At BERA’s Special Interest Group on Alternative Education held on Friday at the OU’s Camden site, English schooling got a right kicking from academics, home-schoolers, alt-ed researchers and those on the left of the free school movement.
I had gone to the meeting because it was cheap, for a start (well done, BERA!); secondly, I went to do some networking, because that is the world I seem to be in at the moment; thirdly, I went because I wanted to see what people were up to (and what worked) when school as a concept was dismissed as basically ineffective, poor value for money and a restriction on children’s learning (good arguments can be advanced for all of these positions, whether or not they are immediately practical or not). Assessment was given the treatment it justly deserves by Peter Twining from the OU (why should assessment and national tests govern what we teach and thus narrow the curriculum?) and opportunities provided for very engaged, but quite middle-class, home-schoolers to demonstrate some of their networking and philosophical approaches. The self-managed learning group from Brighton got more of a say than perhaps they deserved, but that was more of a chairing issue than anything else (if you can’t say what you want to say in an hour, then…)
In the midst of it all, forming the period before lunch, was an opportunity to hear a series of five short presentations about different aspects of the alt-ed world, and it was here where the impact was really felt. The session began with Darren Webb (Univ Sheffield) talking about pedagogies of hope, and this was followed by Nikki O’Rourke talking about their “Institute of Imagination” – a multi-generational space that constituted a “museum” in Vauxhall. It was interesting because it took family as a guiding principle for the heart of what they wanted to do. Anything that got in the way of that, or imposed any kind of homogeneity was rejected or challenged. Also speaking in these small slots was an impassioned Luke Freedman from Phoenix Education, who had started out trying to be a primary teacher in Scotland and ended up working alongside people with a much wider view of what education should be. This was followed by Sophie Christophy, also from the Phoenix Education Trust, talking about an initiative in consent-based education called the Cabin. Peter Humphreys from the Centre for Personalised Education finished the session, but by that time, the boundaries of our thinking had been pushed quite wide and his input did not have any impact on me.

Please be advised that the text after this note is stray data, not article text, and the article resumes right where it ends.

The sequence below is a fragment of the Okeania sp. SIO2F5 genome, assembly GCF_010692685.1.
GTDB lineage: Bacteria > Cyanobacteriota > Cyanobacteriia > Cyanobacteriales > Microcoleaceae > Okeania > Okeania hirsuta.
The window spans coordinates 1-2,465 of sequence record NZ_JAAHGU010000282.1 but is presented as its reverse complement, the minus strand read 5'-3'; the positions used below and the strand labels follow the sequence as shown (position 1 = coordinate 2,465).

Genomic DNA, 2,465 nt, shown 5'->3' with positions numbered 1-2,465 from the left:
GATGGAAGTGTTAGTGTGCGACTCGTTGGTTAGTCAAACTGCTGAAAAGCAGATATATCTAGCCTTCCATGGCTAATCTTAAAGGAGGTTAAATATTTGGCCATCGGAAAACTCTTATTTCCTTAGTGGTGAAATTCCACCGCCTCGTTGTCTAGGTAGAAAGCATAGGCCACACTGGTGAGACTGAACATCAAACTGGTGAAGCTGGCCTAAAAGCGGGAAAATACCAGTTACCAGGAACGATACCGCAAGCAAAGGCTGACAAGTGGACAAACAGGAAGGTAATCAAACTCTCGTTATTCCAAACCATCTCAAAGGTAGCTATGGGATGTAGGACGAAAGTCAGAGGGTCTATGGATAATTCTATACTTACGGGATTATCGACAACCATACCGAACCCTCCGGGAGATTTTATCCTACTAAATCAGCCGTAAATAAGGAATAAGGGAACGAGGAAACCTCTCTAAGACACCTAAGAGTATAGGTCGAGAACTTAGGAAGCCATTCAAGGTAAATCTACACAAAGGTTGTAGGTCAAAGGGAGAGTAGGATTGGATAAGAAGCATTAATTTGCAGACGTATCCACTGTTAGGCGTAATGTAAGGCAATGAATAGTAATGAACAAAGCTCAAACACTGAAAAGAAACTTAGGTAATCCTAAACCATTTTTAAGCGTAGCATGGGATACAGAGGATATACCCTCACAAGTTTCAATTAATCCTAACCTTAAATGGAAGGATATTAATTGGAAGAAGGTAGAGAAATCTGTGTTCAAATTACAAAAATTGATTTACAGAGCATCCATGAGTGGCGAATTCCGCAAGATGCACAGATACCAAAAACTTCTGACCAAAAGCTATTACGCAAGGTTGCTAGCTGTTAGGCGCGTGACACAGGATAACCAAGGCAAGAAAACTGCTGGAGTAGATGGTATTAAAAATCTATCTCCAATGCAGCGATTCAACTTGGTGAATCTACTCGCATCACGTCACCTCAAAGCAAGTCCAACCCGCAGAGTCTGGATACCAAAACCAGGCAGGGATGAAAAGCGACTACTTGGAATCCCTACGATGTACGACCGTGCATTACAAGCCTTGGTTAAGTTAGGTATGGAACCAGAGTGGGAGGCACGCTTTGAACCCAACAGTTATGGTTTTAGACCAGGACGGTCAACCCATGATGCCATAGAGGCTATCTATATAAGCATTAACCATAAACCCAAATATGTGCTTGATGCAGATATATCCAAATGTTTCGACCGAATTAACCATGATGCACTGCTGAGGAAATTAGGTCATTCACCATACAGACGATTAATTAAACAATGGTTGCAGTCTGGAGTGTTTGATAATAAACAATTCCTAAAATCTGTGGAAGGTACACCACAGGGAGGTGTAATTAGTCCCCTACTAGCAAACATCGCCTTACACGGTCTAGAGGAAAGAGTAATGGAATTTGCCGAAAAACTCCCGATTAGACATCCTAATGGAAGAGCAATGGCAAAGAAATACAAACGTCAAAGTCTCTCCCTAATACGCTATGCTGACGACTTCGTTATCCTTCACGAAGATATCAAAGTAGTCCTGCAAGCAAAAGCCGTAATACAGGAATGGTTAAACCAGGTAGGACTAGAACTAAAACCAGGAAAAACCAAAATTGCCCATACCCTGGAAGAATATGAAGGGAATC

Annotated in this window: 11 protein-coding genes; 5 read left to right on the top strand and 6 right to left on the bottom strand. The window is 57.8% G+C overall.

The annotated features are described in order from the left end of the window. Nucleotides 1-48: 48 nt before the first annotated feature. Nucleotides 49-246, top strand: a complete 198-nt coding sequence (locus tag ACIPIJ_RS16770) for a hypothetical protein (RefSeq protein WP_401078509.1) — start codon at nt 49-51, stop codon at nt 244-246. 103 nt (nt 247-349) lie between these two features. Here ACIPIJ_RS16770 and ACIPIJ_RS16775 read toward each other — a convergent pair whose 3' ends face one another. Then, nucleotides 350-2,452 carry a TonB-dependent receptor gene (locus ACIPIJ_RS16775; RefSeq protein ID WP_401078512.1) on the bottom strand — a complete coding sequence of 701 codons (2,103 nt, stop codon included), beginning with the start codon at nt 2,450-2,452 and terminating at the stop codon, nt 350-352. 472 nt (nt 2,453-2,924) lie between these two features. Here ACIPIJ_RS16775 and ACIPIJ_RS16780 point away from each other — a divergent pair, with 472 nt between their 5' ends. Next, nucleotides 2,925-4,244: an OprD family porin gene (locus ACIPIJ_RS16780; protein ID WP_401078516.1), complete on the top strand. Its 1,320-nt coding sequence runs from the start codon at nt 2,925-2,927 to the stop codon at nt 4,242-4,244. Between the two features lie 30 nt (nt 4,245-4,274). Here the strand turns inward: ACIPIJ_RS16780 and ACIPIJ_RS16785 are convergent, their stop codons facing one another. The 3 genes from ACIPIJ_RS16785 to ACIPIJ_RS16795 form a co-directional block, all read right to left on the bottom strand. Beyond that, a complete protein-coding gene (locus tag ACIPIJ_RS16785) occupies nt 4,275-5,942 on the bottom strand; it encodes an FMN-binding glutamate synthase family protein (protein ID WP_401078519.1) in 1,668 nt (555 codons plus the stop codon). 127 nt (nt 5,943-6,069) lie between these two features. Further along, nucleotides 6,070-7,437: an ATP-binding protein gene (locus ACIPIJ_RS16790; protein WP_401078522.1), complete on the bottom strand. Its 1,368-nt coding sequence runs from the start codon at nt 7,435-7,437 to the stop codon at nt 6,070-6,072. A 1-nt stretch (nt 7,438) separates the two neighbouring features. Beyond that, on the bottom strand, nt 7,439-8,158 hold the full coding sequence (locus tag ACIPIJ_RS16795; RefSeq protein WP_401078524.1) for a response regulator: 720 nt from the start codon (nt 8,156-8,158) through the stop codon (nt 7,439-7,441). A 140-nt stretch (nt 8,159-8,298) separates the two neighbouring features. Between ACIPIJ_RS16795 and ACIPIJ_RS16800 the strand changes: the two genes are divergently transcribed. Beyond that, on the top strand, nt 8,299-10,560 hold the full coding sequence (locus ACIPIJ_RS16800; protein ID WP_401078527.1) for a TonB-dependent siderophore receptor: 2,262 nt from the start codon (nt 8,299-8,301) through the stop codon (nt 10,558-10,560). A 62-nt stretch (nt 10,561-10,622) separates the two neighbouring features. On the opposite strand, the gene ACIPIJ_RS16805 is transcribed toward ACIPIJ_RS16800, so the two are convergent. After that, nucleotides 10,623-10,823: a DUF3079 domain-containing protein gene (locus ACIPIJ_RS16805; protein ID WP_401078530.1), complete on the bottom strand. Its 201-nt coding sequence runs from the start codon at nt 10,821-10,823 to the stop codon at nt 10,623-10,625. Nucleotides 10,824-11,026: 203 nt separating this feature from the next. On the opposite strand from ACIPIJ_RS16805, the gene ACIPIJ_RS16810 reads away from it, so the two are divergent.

There were some genuinely really imaginative and committed people trying to find ways of educating outside the mainstream perception of what school looks like, and I enjoyed the challenge.
I came away with the feeling that just one presentation – that by Darren Webb at Sheffield – had really raised the important questions. Peter Twining’s input did cover a lot of the necessary ground as to why the current approach to teaching and learning is failing children, but somewhere in the middle of it the sharpness of the main questions was erased. And being a professor of education futures, there was not a respectful view of the past. In fact, trying to find a respectful view of the past at all during the day was hard. People talked about learning as though families and children had no historical hinterland. People talked about “spaces” without any appreciation for the role of place in our lives (Peter Kraftl’s presentation later did mention this to some degree, but I had left by then). The understanding of community as a place of learning was not included in these spaces, as far as I could see. Everything was detached from what had gone before.
The one exception, and the presentation that got me thinking – because it asked the right questions – was Darren Webb’s. His short talk was entitled Pedagogies of Hope. The title harked back to Paolo Freire’s Pedagogy of the Oppressed, and it was the only presentation that began to point to issues of social injustice in our education system. Most of the rest of what we saw was at times, very middle class (a point that Peter Kraftl’s presentation made forthrightly, and which Ian Cunningham’s self-managed learning presentation made by default).
The central philosophical question Darren approached was how to define hope in the current climate. His view of hope was that if it had any traction at all, it had to be transformative. He therefore approached it like this:
Transformative hope is characterised by:
- a profound confidence in the capacity of human beings to construct (both imaginatively and materially) new ways of organising life, and
- a commitment to purposive action through which humans become the agents of their own destiny and wilfully strive to create a new and better world.
This led to the key question of the day:
How and in what ways can the school, the university, the classroom, the seminar room, become sites of transformative hope and utopian possibility?
This cut right through the “middle-class-ness” of some of the other presentations, and through the theoretical mire (my notes had a ruder word!) of those who dismissed mainstream schooling as passé or irrelevant. Quoting bell hooks’ description of a classroom as “a place where paradise can be created,” Darren asked (and this was the second best question of the day):
What places and spaces of possibility can still be found within educational institutions and how can teachers and and lecturers best position themselves within these spaces in order to nurture and cultivate transformative hope among their students?